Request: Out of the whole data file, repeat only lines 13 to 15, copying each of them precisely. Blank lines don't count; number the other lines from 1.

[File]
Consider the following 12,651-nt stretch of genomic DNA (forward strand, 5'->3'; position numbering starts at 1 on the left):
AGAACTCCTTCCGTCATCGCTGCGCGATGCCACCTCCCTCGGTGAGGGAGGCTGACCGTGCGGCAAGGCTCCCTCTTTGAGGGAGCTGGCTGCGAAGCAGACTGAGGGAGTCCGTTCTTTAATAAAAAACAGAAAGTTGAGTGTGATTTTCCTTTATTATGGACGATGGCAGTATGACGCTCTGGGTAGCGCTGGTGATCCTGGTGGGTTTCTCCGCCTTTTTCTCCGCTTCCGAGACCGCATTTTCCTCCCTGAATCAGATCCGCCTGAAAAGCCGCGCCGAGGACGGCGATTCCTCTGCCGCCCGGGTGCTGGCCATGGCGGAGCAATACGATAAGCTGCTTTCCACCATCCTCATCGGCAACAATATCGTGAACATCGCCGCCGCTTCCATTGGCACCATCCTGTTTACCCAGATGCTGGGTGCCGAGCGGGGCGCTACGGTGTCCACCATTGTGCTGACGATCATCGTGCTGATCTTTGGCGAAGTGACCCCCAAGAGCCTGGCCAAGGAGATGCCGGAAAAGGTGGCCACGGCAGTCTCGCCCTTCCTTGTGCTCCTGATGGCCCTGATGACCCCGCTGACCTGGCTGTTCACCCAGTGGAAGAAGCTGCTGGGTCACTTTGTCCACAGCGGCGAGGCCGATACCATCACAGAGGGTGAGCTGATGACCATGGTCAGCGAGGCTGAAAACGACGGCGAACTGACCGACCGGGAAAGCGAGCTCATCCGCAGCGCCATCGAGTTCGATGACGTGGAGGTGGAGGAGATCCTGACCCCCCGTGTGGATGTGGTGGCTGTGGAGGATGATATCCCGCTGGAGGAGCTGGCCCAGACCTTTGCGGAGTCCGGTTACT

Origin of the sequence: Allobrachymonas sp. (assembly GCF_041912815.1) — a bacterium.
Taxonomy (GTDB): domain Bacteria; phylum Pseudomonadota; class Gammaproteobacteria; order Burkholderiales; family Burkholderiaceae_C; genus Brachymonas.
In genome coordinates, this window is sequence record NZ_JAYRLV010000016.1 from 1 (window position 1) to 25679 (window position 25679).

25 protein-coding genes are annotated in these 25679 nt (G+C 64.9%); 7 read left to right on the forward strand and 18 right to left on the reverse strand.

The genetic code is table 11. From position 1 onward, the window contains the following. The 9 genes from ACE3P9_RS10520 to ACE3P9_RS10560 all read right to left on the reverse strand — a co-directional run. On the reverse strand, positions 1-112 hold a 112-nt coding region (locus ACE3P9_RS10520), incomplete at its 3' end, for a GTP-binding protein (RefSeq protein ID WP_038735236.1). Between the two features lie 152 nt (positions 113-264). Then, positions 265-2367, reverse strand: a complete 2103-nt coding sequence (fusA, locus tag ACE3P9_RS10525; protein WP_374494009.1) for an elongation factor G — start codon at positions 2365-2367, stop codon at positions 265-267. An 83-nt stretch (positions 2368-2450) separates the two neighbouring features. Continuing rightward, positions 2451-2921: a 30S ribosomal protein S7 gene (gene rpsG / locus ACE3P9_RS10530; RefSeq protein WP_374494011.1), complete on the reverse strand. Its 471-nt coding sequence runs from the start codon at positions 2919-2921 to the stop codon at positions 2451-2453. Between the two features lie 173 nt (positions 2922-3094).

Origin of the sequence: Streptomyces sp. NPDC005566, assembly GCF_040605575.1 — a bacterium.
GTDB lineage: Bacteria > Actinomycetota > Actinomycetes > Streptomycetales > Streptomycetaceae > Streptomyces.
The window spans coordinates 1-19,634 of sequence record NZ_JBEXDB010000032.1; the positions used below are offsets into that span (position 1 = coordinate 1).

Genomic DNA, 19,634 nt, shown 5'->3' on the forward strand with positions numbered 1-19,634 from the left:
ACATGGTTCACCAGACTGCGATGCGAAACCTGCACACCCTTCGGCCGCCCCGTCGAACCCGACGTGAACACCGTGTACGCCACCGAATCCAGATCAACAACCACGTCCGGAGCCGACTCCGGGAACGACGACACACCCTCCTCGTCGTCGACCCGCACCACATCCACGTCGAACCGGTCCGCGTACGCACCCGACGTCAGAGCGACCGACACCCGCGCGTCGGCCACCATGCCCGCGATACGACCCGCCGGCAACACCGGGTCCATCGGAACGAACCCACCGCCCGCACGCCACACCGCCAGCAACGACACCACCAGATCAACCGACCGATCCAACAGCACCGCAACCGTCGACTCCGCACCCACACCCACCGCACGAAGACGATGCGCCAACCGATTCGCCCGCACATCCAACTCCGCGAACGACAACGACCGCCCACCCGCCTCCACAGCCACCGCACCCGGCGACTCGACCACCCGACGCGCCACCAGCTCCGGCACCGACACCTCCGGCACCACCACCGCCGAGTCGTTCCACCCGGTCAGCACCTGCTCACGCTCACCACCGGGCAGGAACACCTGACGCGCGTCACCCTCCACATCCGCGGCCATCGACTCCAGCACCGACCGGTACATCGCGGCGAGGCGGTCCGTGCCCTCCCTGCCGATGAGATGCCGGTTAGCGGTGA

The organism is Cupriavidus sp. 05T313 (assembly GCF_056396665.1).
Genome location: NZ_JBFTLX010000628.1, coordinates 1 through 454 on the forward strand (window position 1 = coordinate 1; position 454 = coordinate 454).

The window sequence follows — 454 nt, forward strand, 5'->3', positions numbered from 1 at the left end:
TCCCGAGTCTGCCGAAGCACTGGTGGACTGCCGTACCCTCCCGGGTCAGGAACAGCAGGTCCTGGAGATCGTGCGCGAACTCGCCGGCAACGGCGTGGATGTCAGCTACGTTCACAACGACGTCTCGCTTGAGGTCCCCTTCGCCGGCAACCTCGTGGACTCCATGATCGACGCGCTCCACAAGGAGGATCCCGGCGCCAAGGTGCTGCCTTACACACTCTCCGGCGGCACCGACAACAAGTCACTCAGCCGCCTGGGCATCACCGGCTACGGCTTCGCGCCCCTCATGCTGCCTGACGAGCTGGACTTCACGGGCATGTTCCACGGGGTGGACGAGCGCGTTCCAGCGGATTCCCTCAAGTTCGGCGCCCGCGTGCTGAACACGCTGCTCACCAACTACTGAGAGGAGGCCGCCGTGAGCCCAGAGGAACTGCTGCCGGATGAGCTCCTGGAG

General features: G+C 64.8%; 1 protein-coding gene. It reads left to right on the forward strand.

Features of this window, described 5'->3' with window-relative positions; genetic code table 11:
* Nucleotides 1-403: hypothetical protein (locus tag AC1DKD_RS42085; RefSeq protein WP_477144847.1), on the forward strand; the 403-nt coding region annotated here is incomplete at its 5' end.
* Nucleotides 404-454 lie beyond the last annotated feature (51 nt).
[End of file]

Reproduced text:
The organism is Cupriavidus sp. 05T313 (assembly GCF_056396665.1).
Genome location: NZ_JBFTLX010000628.1, coordinates 1 through 454 on the forward strand (window position 1 = coordinate 1; position 454 = coordinate 454).

The window sequence follows — 454 nt, forward strand, 5'->3', positions numbered from 1 at the left end: